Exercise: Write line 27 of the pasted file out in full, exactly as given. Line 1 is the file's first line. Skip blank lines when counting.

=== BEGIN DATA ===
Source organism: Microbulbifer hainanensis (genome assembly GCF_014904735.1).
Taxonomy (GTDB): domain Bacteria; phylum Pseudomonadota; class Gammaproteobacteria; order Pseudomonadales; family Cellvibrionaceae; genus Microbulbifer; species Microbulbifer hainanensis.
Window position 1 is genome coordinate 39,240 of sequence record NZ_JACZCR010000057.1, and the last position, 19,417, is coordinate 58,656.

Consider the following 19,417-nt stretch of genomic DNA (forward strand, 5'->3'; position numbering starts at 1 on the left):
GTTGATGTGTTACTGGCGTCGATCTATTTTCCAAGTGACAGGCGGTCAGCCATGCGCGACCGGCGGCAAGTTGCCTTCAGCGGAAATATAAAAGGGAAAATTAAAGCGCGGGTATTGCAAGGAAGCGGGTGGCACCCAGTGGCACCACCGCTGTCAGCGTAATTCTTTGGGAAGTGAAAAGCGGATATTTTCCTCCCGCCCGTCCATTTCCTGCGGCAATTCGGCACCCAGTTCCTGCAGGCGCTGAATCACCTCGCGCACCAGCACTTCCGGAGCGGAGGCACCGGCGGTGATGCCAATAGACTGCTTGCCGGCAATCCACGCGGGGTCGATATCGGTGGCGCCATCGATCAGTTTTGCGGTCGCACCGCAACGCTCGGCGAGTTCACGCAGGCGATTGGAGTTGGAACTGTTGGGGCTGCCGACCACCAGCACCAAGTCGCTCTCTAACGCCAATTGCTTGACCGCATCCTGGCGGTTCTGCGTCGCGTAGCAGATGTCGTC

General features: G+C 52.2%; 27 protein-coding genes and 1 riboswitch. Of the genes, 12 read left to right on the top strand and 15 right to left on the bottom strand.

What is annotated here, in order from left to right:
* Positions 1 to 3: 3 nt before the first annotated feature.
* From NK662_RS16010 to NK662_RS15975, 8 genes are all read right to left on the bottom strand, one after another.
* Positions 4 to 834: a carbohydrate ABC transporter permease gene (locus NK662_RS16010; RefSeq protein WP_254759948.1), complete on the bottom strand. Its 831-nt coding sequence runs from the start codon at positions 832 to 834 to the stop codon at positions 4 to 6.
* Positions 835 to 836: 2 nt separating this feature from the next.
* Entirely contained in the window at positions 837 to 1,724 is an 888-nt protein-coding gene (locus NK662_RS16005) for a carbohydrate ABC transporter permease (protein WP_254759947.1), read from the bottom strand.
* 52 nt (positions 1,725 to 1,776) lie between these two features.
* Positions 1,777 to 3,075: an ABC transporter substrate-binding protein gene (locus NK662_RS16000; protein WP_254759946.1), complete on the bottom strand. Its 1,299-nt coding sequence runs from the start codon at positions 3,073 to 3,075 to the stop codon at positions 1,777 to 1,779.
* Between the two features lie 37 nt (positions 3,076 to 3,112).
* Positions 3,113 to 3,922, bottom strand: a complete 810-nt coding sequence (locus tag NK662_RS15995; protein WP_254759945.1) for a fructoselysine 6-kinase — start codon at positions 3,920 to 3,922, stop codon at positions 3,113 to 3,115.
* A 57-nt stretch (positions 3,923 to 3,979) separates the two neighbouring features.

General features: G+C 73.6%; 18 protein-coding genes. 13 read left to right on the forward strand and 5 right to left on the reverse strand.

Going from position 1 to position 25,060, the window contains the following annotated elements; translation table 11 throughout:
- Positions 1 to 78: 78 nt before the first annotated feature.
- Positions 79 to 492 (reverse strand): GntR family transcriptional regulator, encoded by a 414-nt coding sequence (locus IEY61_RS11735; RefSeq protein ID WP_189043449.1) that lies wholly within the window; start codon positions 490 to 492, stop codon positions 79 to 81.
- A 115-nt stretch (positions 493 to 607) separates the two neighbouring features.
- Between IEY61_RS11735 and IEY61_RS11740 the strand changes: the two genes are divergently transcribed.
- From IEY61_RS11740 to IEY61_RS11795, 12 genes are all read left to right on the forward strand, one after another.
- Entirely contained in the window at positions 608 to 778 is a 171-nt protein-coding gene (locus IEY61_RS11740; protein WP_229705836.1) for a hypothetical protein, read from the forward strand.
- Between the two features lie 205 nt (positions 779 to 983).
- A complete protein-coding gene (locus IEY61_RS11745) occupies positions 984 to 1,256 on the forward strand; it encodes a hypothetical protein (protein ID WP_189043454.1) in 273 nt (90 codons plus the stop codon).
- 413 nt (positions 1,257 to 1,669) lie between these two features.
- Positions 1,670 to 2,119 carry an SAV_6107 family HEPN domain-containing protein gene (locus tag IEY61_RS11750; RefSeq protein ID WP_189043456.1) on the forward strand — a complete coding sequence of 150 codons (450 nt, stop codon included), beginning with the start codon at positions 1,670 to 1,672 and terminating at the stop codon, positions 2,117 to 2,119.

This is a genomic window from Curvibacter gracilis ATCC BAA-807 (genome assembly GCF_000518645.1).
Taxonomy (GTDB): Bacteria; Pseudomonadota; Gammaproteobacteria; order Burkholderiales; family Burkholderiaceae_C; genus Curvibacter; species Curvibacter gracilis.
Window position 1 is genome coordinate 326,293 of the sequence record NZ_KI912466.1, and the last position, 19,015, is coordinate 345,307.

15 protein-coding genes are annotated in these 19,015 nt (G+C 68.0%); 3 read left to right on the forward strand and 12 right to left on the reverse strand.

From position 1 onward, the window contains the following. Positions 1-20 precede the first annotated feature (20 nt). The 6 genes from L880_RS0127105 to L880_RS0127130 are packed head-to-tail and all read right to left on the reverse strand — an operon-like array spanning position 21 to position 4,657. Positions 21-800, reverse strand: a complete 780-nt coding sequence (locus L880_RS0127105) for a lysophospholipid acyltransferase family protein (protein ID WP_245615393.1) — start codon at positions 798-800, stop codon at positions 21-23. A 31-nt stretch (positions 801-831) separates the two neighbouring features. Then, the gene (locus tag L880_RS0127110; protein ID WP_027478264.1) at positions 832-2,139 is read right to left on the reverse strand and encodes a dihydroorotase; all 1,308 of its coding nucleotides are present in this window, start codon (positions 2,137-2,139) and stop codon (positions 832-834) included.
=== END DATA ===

- A complete protein-coding gene (locus IEY61_RS11745) occupies positions 984 to 1,256 on the forward strand; it encodes a hypothetical protein (protein ID WP_189043454.1) in 273 nt (90 codons plus the stop codon).